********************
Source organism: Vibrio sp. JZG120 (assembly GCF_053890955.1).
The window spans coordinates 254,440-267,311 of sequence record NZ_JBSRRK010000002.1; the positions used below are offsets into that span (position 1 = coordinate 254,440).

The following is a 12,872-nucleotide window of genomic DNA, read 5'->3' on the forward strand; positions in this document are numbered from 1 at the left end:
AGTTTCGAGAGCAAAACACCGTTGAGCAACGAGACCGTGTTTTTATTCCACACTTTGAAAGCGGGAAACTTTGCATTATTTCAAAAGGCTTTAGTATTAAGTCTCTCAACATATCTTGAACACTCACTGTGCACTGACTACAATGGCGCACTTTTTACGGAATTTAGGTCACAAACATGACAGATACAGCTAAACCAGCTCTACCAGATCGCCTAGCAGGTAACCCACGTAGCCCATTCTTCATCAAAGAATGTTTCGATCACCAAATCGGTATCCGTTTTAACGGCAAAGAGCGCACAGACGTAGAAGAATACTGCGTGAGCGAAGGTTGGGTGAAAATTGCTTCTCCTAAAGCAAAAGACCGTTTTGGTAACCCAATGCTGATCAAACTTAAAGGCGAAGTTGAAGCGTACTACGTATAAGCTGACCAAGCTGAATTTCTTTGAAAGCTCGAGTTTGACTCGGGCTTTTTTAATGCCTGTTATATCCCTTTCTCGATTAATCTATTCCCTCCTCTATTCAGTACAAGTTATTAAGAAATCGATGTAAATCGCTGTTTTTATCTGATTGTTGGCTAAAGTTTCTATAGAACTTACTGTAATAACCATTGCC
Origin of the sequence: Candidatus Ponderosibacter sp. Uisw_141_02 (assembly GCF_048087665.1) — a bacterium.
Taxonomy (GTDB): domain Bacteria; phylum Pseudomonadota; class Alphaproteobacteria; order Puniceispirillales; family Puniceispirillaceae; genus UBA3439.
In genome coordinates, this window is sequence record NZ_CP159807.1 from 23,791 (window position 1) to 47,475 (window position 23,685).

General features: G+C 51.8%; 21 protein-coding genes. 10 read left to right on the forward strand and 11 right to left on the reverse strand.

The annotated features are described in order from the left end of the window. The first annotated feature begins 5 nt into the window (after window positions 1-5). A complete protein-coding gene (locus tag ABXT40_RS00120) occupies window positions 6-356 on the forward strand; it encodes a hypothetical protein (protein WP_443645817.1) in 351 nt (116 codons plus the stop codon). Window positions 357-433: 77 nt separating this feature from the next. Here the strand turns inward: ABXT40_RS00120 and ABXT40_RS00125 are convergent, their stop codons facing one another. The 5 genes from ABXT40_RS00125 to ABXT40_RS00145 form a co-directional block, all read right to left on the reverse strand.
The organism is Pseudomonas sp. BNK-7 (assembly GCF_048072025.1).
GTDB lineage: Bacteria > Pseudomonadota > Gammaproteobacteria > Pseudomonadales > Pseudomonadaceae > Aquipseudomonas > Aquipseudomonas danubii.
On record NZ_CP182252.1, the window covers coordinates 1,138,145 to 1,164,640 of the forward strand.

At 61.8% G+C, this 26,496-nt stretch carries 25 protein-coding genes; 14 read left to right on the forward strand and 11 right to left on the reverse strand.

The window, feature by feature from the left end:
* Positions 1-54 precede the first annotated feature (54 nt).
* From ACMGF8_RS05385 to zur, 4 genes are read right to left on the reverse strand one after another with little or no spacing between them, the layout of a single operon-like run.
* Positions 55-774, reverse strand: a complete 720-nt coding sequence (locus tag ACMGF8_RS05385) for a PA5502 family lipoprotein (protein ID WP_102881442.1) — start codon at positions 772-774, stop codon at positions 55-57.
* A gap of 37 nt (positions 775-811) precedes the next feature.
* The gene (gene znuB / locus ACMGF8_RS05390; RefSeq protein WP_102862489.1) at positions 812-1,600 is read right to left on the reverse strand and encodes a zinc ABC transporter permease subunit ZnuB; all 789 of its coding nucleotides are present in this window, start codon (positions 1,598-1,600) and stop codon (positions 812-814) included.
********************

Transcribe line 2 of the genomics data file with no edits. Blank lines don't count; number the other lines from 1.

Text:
The window spans coordinates 254,440-267,311 of sequence record NZ_JBSRRK010000002.1; the positions used below are offsets into that span (position 1 = coordinate 254,440).